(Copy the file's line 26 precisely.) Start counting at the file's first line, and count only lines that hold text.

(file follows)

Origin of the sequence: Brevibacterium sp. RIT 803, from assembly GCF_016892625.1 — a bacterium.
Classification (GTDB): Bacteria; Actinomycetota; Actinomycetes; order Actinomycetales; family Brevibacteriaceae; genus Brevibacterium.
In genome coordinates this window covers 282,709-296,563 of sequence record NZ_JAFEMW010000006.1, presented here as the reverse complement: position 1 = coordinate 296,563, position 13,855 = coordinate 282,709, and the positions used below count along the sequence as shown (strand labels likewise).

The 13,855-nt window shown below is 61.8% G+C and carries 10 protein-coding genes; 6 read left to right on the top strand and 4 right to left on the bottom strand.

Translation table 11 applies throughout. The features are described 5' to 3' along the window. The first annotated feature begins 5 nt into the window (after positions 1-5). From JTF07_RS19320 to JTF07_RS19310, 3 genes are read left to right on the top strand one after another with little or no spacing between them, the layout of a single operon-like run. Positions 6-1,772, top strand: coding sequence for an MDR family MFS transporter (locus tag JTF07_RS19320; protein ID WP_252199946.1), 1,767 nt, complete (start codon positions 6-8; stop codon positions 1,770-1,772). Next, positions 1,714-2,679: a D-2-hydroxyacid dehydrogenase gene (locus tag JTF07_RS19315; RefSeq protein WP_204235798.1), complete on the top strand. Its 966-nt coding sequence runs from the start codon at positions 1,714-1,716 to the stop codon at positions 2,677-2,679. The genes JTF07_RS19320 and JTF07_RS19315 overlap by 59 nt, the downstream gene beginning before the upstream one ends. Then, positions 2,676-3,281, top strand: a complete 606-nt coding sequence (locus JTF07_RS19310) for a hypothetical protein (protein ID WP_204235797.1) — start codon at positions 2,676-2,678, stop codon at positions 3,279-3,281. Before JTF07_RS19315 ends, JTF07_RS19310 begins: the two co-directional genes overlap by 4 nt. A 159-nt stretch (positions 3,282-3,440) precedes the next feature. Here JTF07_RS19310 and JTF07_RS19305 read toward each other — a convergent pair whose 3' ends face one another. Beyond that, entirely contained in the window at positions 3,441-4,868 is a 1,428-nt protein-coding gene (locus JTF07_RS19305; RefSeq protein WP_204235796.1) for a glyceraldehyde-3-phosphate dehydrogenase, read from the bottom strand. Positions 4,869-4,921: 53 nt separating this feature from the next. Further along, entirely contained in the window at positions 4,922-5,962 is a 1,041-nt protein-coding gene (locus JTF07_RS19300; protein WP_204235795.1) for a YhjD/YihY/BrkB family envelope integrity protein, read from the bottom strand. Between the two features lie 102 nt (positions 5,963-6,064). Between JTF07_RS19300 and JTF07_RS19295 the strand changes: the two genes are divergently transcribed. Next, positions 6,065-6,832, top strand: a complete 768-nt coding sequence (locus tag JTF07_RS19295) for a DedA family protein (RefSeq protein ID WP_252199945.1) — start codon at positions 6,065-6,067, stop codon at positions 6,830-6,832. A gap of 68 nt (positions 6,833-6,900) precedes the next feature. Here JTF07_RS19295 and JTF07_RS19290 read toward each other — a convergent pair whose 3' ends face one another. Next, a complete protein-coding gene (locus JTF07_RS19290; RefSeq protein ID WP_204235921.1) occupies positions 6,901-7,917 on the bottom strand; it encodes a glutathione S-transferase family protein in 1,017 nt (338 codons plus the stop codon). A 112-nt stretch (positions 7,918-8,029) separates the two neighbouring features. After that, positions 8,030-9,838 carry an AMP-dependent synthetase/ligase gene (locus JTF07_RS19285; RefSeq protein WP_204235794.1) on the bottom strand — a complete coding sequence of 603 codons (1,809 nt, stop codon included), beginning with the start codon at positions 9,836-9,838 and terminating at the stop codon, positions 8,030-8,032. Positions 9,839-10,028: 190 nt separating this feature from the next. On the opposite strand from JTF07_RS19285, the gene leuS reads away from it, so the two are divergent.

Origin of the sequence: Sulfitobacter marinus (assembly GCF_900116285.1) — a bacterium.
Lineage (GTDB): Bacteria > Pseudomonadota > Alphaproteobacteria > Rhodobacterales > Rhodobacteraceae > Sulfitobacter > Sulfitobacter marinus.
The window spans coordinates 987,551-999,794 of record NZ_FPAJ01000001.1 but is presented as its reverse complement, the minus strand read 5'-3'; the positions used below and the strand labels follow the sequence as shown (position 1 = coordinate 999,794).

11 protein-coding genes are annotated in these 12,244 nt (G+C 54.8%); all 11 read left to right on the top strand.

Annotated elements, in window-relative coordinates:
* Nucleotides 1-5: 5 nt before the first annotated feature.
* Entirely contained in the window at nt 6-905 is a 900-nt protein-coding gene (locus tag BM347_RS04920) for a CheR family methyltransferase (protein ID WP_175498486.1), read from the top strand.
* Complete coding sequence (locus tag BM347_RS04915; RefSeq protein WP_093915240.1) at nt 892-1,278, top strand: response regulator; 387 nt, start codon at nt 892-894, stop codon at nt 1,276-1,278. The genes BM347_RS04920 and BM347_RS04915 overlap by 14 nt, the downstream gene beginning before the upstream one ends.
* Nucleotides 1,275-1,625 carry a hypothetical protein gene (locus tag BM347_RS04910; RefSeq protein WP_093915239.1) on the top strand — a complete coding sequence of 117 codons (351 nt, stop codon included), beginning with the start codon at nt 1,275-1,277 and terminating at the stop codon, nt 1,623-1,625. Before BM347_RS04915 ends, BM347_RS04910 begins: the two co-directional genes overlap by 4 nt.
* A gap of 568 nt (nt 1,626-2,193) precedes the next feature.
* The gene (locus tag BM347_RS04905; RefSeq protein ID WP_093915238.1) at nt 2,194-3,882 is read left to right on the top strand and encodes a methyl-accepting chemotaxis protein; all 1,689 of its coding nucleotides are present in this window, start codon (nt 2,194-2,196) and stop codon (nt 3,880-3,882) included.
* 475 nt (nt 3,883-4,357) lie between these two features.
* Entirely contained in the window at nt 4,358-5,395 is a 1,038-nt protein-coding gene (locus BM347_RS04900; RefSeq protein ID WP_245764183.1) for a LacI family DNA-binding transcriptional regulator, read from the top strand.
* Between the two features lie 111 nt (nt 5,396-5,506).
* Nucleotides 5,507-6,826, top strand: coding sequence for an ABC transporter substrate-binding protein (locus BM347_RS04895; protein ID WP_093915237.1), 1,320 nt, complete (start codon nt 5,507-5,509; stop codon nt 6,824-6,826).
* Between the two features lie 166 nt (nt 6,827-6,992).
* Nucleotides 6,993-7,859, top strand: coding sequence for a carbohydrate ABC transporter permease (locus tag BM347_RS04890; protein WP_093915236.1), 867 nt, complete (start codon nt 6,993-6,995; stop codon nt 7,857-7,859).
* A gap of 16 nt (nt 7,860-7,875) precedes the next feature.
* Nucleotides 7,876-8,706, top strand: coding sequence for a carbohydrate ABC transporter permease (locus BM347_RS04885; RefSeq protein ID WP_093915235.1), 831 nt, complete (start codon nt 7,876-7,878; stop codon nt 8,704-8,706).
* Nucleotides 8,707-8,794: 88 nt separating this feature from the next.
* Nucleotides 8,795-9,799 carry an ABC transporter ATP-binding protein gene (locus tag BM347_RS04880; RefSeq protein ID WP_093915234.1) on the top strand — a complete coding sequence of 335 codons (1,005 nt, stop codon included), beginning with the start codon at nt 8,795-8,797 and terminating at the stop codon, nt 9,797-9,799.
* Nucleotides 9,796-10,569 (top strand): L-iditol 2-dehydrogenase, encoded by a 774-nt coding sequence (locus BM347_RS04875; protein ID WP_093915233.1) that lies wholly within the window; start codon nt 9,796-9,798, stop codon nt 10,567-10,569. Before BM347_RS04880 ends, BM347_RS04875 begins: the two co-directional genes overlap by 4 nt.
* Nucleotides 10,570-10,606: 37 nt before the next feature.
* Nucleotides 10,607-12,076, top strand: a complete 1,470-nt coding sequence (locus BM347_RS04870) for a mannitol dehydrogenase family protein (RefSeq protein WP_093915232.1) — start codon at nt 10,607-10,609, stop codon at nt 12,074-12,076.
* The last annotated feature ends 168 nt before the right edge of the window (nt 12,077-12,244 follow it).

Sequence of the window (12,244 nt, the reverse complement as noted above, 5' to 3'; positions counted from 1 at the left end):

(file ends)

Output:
* Nucleotides 8,795-9,799 carry an ABC transporter ATP-binding protein gene (locus tag BM347_RS04880; RefSeq protein ID WP_093915234.1) on the top strand — a complete coding sequence of 335 codons (1,005 nt, stop codon included), beginning with the start codon at nt 8,795-8,797 and terminating at the stop codon, nt 9,797-9,799.